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What Is Early Word?
The Philadelphia Inquirer's experimental online "morning show", which began in Sept. 2005, went on hiatus in the summer of 2006, after a gradual shift to putting more of its content directly on

About the Host
Peter Mucha, husband and father of two, grew up in Cherry Hill and is a lifelong Philly sports fan. He's been writing and editing for The Inquirer for 18 years. His motto (at least for today): "If I'm not brief, give me grief."

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Saturday, August 19, 2006

Phinish the Phrase 2 

Snakes on a Plane might be a so-so movie, but it has one of the all-time grabbiest titles. Combines two things people are most afraid of, snakes and planes. So here's another challenge to your creativity:

The "Snakes on a Plane" sequel oughta be ...

hmm ... Mother-in-Laws on a Mattress? ... Ebola on an Elevator?

Post your ideas. Prize is Internet glory.

Friday, August 18, 2006

Phinish the Phrase ... 

New feature: How would you complete the following setup? Be as serious or funny as you like. (I'm half expecting he'll say: "Ha, ha, hoo, boy, I sure fooled you media bastards! Howard Stern rocks!") Post your thoughts as comments here. A winner will be announced at the end of the day. No cash prizes, I'm afraid. But Internet glory. Gobs of Internet glory. Without confessing to a single crime.

I predict this JonBenet suspect ...

Thursday, August 17, 2006

Google Search Tips 

Found some helpful tips for using Google to search. Knew to use quotes to search for exact phrases ("Philadelphia Eagles"). But didn't know:

  • Use OR in all caps to search for either of two terms. ("Lincoln Financial Field" OR "The Linc.")Use a minus sign to exclude a term. (Ford -Gerald, if you're looking for a car.)
  • Use a plus sign to include a term Google would otherwise exclude. (+the king +of France.)
  • Repeat a word you want to appear multiple times. (Eagles McNabb McNabb McNabb, to bring up articles or sites about the QB, skip those roster lists.)
  • Use two periods to get Google to search a range. (scanners $50..100, to search a price range.)
  • Use a tilde to ask Google to try synonyms (~large olives.)
  • Use an asterisk as a wildcard in a quoted phrase. ("actress * Campbell" because you can't remember her first name.)
  • put "define" before a word if you'd like a definition.

From Google Hacks: Tips & Tools for Smarter Searching

Better Definition for a Planet? 

Sure, every orbiting rock or iceball deserves to be called a planet, as long as it's round. That's what some astronomers propose. But that means rocks and iceballs about 250 miles across -- less than an eighth the width of the moon -- would get planetary status, including the asteroid Ceres. That's contrary to our intuitive idea about planets as being worlds, places large enough to camp if not live, places big enough to have a moon. Maybe that's a better definition: A round world big enough to have a round moon. Pluto would qualify, but not Ceres or the lesser Kuiper Belt iceballs.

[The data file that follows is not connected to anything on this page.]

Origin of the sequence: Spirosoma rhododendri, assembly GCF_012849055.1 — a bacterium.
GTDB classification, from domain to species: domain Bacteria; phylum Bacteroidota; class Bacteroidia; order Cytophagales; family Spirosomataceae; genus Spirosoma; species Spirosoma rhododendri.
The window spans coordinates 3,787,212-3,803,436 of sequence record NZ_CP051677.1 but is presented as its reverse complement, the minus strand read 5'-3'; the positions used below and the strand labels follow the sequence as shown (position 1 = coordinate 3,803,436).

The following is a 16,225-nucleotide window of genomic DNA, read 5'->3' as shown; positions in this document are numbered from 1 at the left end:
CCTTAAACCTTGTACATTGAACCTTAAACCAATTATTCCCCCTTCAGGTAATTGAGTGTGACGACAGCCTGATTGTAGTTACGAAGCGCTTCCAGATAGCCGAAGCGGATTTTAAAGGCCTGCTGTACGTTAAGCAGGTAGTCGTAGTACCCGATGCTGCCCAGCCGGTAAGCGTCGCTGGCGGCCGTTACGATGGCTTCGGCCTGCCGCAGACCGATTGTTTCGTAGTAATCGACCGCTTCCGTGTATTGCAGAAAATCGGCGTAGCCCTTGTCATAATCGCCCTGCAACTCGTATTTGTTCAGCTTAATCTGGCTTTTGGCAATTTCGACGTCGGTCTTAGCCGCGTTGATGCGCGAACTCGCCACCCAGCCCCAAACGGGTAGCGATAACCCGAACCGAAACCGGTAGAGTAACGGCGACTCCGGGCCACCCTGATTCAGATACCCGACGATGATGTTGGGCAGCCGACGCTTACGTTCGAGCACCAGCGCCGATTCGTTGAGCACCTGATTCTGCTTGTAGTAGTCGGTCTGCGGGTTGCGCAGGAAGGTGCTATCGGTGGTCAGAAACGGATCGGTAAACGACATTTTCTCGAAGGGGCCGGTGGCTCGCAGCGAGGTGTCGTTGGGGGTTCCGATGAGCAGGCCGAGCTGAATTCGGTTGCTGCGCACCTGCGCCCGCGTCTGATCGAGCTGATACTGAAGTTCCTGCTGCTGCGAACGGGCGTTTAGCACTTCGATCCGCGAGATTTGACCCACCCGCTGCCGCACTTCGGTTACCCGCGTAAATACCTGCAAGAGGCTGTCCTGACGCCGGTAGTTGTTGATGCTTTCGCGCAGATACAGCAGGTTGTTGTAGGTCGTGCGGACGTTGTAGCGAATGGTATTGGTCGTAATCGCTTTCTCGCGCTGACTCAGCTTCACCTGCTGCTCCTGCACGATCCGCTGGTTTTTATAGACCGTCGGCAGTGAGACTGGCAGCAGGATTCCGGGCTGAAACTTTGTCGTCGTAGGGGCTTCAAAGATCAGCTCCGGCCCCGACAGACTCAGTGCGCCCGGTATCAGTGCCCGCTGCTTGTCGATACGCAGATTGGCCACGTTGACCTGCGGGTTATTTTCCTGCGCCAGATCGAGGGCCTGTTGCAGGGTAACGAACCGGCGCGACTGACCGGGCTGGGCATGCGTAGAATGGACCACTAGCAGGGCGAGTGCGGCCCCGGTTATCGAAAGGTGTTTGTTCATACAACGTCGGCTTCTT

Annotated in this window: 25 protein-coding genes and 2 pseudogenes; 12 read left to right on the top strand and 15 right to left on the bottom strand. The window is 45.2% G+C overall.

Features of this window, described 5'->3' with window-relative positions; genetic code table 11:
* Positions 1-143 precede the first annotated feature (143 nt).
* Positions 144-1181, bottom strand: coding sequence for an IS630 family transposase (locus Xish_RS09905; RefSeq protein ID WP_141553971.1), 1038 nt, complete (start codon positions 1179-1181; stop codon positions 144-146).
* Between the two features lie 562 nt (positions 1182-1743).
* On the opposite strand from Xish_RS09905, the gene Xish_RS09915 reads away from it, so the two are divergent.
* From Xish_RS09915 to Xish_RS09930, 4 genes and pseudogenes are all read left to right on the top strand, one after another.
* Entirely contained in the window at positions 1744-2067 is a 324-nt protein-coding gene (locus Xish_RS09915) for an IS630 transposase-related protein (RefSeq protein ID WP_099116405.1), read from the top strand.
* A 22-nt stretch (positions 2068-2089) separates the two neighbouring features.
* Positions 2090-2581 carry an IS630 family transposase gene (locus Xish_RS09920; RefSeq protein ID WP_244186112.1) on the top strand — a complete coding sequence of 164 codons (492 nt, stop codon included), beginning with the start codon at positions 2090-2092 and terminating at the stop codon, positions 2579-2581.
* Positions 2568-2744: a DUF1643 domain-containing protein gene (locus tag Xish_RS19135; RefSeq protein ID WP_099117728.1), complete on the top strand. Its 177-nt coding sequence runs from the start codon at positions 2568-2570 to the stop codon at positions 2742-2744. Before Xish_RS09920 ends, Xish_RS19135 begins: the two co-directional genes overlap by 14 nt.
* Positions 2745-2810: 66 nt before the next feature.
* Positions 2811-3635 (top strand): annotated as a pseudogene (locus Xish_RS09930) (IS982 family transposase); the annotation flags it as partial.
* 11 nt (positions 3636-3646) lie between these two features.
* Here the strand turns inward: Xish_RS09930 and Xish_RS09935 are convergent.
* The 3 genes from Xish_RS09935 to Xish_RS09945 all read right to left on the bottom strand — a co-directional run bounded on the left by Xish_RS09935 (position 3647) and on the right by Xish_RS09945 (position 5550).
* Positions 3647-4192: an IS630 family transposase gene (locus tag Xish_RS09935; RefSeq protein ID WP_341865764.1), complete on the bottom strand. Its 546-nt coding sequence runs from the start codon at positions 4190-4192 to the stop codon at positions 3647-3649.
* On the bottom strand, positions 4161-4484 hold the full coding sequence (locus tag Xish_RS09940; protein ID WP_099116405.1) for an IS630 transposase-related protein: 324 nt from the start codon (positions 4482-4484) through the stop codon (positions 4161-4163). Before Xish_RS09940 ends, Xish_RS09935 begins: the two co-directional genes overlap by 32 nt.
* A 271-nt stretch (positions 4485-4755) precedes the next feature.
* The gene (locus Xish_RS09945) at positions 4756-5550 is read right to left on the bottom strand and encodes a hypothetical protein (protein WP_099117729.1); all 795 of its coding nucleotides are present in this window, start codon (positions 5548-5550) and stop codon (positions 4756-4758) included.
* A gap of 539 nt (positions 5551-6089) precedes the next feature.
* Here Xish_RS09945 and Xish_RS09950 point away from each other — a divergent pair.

Wednesday, August 16, 2006

And Another Wacky Thing ... 

Batman and Superman caught for drunk driving. No truth Batman also given ticket for not wearing his utility belt.

Tuesday, August 15, 2006

Weekly Wacky Web Scoreboard: The Animals Are Winning! 

Once upon a time there were three PETA workers. Their totally legal names were, and (Does PETA stand for People Eager for Tons of Attention?) Now, get-the-word-out mission accomplished, two of them have changed their names back. But not, who, you might have guessed, is off to L.A. to pursue a career in films. Yes, we should treat animals ethically. They're smarter than humans. Or soon will be. As the rest of these items prove:

Online dating is planned for orangutans. Now it begins: The real Planet of the Apes.

At right: A terrorist monkey cell in China proudly displays a bomb fashioned from household chemicals. Chillingly, it's disguised as an innocent-looking pink frozen treat. Unless that's what it actually is.

Jokers collect taco sauce packets for three years and then give them all back to Taco Bell! Boy, some be raised clever in Indiana!

When Tree Rats Attack: Squirrel knocks out power, also in the Taco Sauce Packet Hoarding State.

When Tree Rats Attack II: People-biting varmint terrorizes Florida town, and it doesn't have rabies.

Holy cow! Pet mini cows!

Chicken switches teams: Cockadoodle-switcheroo!

And as we all know, coming to a theater near you ...

Eagles Poll: You Agree 'This Is a Super Bowl Team'? 

McNabb says the Eagles can go 13-3 or 14-2. You on board with that?